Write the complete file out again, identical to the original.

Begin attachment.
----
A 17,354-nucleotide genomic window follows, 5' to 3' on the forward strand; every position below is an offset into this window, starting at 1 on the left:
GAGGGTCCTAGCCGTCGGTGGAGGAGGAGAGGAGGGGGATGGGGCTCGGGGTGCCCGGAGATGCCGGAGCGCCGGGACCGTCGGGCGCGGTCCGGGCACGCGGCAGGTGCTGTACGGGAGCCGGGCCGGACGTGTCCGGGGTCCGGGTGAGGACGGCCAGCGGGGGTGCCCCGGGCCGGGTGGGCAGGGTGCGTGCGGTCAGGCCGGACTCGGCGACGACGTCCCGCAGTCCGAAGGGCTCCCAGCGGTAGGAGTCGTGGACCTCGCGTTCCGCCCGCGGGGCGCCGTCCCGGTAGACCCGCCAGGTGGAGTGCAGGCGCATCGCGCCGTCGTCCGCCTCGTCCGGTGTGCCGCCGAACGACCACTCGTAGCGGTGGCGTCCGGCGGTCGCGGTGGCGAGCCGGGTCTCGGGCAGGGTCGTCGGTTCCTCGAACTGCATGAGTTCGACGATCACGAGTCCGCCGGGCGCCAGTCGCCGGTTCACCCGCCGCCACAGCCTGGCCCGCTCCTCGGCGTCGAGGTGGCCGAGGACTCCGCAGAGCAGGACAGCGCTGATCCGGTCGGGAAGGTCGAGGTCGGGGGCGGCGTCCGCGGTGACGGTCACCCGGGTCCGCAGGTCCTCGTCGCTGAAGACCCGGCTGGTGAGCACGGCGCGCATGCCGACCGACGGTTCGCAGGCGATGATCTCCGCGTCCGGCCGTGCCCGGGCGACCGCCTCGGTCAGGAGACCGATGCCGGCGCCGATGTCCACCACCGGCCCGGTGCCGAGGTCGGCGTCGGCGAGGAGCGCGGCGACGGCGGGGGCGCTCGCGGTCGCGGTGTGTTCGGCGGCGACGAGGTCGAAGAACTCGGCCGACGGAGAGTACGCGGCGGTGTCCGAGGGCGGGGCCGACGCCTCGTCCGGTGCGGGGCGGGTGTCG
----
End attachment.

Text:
A 17,354-nucleotide genomic window follows, 5' to 3' on the forward strand; every position below is an offset into this window, starting at 1 on the left:
GAGGGTCCTAGCCGTCGGTGGAGGAGGAGAGGAGGGGGATGGGGCTCGGGGTGCCCGGAGATGCCGGAGCGCCGGGACCGTCGGGCGCGGTCCGGGCACGCGGCAGGTGCTGTACGGGAGCCGGGCCGGACGTGTCCGGGGTCCGGGTGAGGACGGCCAGCGGGGGTGCCCCGGGCCGGGTGGGCAGGGTGCGTGCGGTCAGGCCGGACTCGGCGACGACGTCCCGCAGTCCGAAGGGCTCCCAGCGGTAGGAGTCGTGGACCTCGCGTTCCGCCCGCGGGGCGCCGTCCCGGTAGACCCGCCAGGTGGAGTGCAGGCGCATCGCGCCGTCGTCCGCCTCGTCCGGTGTGCCGCCGAACGACCACTCGTAGCGGTGGCGTCCGGCGGTCGCGGTGGCGAGCCGGGTCTCGGGCAGGGTCGTCGGTTCCTCGAACTGCATGAGTTCGACGATCACGAGTCCGCCGGGCGCCAGTCGCCGGTTCACCCGCCGCCACAGCCTGGCCCGCTCCTCGGCGTCGAGGTGGCCGAGGACTCCGCAGAGCAGGACAGCGCTGATCCGGTCGGGAAGGTCGAGGTCGGGGGCGGCGTCCGCGGTGACGGTCACCCGGGTCCGCAGGTCCTCGTCGCTGAAGACCCGGCTGGTGAGCACGGCGCGCATGCCGACCGACGGTTCGCAGGCGATGATCTCCGCGTCCGGCCGTGCCCGGGCGACCGCCTCGGTCAGGAGACCGATGCCGGCGCCGATGTCCACCACCGGCCCGGTGCCGAGGTCGGCGTCGGCGAGGAGCGCGGCGACGGCGGGGGCGCTCGCGGTCGCGGTGTGTTCGGCGGCGACGAGGTCGAAGAACTCGGCCGACGGAGAGTACGCGGCGGTGTCCGAGGGCGGGGCCGACGCCTCGTCCGGTGCGGGGCGGGTGTCG